General information about ECCD in Bangladesh
Beginning in 1991, ECCD was referenced within policy documents including the National Plans of Action for Education for All (NPA-I and II). The Comprehensive Policy ECCD which was approved by the government in 2013 more prominently recognizes ECCD’s role in benefiting children’s development regardless of their backgrounds.
The term ECCD is generally used in Bangladesh to denote preprimary education for children between 3 and 5 years of age. The importance of school preparedness is demonstrated through the government’s integration of one-year pre-primary education for children age 5+ within the primary education system (specified in the National Education Policy 2010) and reiterated in the National Children Policy 2011. Preprimary providers include center-based school-readiness focused preschools and more play-based centered community- and home-based programs such as daycares and playgroups.
Similar to Nepal, Bangladesh has made steady and significant progress in reducing its rates of under-five and maternal mortality even though more investments in maternal and child health can result in greater progress.
• Preschool education not currently prioritized to ensure school readiness especially for the most disadvantaged children.
• Lack of systematic planning to ensure provisions for children with special needs.
• Lack of investment in ECCD, especially in ensuring minimum quality of programs.
Lack of comparable reliable and updated data on progress, gap and disparities between groups and regions with ECD indicators.
A lack of Clarity on how to effectively implement an integrated, universal and transformative agenda and the increased diversity of actors involved in this implementation phase.
Active participation of all stakeholders in the Strategic Framework for SDG4.2 and Action Plan for Bangladesh.
Establishment of Children Directorate especially for Goal 4.2.
Enuring monitoring and accountability of ECCD policy and program implementation.
Limited awareness about importance of comprehensive ECCD among
parents & other key stakeholders, including limited use of print/ electronic/social media for promotion of ECCD.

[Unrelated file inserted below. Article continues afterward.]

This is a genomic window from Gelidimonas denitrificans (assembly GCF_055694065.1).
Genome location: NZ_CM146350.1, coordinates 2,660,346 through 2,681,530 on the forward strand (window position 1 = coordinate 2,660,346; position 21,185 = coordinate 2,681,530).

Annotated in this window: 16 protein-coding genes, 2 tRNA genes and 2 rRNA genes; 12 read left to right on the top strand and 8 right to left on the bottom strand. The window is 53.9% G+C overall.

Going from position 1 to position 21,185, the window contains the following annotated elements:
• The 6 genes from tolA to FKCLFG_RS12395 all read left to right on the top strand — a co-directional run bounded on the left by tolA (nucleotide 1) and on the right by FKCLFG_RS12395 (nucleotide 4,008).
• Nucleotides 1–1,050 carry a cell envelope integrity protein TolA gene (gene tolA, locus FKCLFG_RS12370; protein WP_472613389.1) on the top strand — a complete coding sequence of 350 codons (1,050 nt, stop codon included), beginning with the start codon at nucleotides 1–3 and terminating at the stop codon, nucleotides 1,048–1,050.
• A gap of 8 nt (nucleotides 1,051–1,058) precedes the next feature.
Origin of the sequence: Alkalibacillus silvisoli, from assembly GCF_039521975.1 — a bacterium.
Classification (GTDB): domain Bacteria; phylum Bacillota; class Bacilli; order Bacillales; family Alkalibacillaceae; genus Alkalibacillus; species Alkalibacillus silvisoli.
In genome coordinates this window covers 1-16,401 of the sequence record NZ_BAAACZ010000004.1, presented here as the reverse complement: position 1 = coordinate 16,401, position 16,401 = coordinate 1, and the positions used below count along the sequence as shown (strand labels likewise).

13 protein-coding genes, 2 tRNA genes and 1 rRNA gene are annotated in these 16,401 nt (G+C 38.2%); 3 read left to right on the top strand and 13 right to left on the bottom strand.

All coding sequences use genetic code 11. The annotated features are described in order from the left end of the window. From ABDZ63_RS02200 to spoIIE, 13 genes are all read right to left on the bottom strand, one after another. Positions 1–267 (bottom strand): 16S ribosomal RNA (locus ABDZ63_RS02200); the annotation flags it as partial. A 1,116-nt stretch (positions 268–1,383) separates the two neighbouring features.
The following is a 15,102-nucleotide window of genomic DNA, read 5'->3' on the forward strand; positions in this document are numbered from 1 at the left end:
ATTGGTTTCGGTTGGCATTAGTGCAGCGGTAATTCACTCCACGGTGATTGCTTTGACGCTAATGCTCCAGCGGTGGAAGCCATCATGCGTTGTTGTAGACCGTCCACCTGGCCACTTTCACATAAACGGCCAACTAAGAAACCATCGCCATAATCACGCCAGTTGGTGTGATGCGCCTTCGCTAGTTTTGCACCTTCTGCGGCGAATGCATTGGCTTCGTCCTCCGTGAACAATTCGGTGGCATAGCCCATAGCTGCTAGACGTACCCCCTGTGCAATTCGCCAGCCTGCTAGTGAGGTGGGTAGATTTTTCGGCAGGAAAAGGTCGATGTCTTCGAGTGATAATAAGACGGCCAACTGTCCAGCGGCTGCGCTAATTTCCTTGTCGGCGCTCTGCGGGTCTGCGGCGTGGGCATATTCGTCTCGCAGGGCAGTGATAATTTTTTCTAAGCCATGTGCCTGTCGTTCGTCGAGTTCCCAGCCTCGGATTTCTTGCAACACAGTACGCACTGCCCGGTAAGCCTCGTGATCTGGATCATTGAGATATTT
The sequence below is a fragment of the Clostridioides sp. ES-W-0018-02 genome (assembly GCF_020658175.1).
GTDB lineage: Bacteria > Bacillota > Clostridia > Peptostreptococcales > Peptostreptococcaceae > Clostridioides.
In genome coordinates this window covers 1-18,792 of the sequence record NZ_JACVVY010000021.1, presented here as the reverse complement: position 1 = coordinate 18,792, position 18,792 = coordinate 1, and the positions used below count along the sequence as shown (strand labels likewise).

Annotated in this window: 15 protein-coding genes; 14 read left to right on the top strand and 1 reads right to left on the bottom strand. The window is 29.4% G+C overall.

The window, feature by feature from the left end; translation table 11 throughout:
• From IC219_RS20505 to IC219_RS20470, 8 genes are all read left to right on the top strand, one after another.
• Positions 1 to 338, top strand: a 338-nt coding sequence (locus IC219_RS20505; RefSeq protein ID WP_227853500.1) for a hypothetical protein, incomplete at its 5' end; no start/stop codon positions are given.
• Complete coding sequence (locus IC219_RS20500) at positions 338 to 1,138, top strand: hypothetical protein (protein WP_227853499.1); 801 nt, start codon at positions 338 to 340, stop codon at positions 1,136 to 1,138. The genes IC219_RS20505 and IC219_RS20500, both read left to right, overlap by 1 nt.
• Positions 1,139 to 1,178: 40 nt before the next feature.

Inadequate coordination/collaboration among various Govt, private and NGO service providers.
• Provision for a year of free pre-primary schooling for all children age 5-6.
• Authorize and manage NGOs to establish preschools (‘baby class’) in government and registered non-government primary schools.
• Encourage establishment of community-based ECCE centers by NGOs.
• Blending holistic approach to education-focused ECCE programs to enhance holistic development of children.
Ministry of Women and Children Affairs. The Ministry of Primary and Mass Education leads on pre-primary education. Other key ministries involved in ECCD include the Ministry of Education, Ministry of Health and Family Welfare, Ministry of Social Welfare, Ministry of Religious Affairs, Ministry of Chittagong Hill Tracts Affairs and ICT Division.
ECCD national policy approved in 2013.
Operational and implementation Plan of Comprehensive Policy 2016
Education Act 2016 (draft)
1. Cascade model to serve hard-to-reach communities
Implemented by Early Childhood Development Support Program-Bangladesh or ECDSP-B)
• Noteworthy aspects: Two-layered implementation structure comprise of a network or organizations to collaboratively replicate locally-developed ECCD models. Participatory model to maximize learning among organizations at all levels.
• Achievements: Hard-to-reach communities are served. Implementation capacity is enhanced through strengthening of a network of local NGOs.
2. Integrated ECCD for children and families (Implemented by Dhaka Ahsania Mission)
• Noteworthy aspects: Incorporation of holistic ECCD programming through partnership with multiple organizations.
• Achievements: Benefitting children and families in an impoverished region of Bangladesh
3. Improve children’s school readiness through parent education (Implemented by Bangladesh Shishu Academy or BSA)
• Noteworthy aspects: Regionally translated and adapted parenting education materials to improve children’s school readiness and retention in formal primary schooling. Materials reinforce the importance of parents and community involvement in early stimulation, care, and education.
• Achievements: Development of Parenting Education Guidebook and Facilitators’ Handbook for Parenting Education for utilization in community learning centers.
“As people voted me to power, they have also given a lot of responsibilities to me. In many ways, these responsibilities relate to the well-being of children. If children remain on the streets, my mission will not be fulfilled.” - Honorable Sheikh Hasina, Prime Minister of the People’s Republic of Bangladesh.